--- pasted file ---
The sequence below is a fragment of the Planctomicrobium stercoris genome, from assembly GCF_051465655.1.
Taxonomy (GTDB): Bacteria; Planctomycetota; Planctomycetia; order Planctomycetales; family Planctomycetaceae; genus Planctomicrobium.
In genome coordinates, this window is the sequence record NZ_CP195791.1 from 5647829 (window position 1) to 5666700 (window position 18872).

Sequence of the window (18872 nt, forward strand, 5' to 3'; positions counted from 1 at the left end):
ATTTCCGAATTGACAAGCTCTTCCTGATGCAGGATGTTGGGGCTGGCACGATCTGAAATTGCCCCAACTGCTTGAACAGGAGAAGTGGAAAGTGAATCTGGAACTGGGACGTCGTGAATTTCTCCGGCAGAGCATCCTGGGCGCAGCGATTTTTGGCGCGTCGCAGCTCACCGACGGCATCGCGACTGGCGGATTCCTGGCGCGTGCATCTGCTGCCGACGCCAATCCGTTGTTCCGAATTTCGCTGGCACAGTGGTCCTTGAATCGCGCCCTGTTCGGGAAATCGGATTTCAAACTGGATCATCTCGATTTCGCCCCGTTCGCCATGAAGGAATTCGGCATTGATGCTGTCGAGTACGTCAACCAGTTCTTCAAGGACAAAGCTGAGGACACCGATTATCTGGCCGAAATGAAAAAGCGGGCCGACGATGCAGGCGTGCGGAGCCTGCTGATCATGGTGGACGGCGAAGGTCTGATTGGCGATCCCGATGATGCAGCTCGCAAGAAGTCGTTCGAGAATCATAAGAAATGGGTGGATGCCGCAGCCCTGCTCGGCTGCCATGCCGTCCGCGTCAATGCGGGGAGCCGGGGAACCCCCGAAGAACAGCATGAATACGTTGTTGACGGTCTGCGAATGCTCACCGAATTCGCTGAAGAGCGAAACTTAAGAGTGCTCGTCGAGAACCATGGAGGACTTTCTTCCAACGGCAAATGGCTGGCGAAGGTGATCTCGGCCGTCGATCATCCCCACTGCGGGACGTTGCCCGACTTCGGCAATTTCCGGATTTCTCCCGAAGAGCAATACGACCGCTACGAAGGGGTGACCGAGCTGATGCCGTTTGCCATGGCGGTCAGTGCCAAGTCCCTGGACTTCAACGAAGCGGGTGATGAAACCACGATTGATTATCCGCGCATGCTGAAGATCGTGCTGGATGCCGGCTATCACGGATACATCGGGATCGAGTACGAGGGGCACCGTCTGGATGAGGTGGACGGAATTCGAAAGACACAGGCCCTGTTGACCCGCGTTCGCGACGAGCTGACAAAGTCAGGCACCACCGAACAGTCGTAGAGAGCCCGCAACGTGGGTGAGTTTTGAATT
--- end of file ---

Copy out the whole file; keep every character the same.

The sequence below is a fragment of the Planctomicrobium stercoris genome, from assembly GCF_051465655.1.
Taxonomy (GTDB): Bacteria; Planctomycetota; Planctomycetia; order Planctomycetales; family Planctomycetaceae; genus Planctomicrobium.
In genome coordinates, this window is the sequence record NZ_CP195791.1 from 5647829 (window position 1) to 5666700 (window position 18872).

Sequence of the window (18872 nt, forward strand, 5' to 3'; positions counted from 1 at the left end):
ATTTCCGAATTGACAAGCTCTTCCTGATGCAGGATGTTGGGGCTGGCACGATCTGAAATTGCCCCAACTGCTTGAACAGGAGAAGTGGAAAGTGAATCTGGAACTGGGACGTCGTGAATTTCTCCGGCAGAGCATCCTGGGCGCAGCGATTTTTGGCGCGTCGCAGCTCACCGACGGCATCGCGACTGGCGGATTCCTGGCGCGTGCATCTGCTGCCGACGCCAATCCGTTGTTCCGAATTTCGCTGGCACAGTGGTCCTTGAATCGCGCCCTGTTCGGGAAATCGGATTTCAAACTGGATCATCTCGATTTCGCCCCGTTCGCCATGAAGGAATTCGGCATTGATGCTGTCGAGTACGTCAACCAGTTCTTCAAGGACAAAGCTGAGGACACCGATTATCTGGCCGAAATGAAAAAGCGGGCCGACGATGCAGGCGTGCGGAGCCTGCTGATCATGGTGGACGGCGAAGGTCTGATTGGCGATCCCGATGATGCAGCTCGCAAGAAGTCGTTCGAGAATCATAAGAAATGGGTGGATGCCGCAGCCCTGCTCGGCTGCCATGCCGTCCGCGTCAATGCGGGGAGCCGGGGAACCCCCGAAGAACAGCATGAATACGTTGTTGACGGTCTGCGAATGCTCACCGAATTCGCTGAAGAGCGAAACTTAAGAGTGCTCGTCGAGAACCATGGAGGACTTTCTTCCAACGGCAAATGGCTGGCGAAGGTGATCTCGGCCGTCGATCATCCCCACTGCGGGACGTTGCCCGACTTCGGCAATTTCCGGATTTCTCCCGAAGAGCAATACGACCGCTACGAAGGGGTGACCGAGCTGATGCCGTTTGCCATGGCGGTCAGTGCCAAGTCCCTGGACTTCAACGAAGCGGGTGATGAAACCACGATTGATTATCCGCGCATGCTGAAGATCGTGCTGGATGCCGGCTATCACGGATACATCGGGATCGAGTACGAGGGGCACCGTCTGGATGAGGTGGACGGAATTCGAAAGACACAGGCCCTGTTGACCCGCGTTCGCGACGAGCTGACAAAGTCAGGCACCACCGAACAGTCGTAGAGAGCCCGCAACGTGGGTGAGTTTTGAATT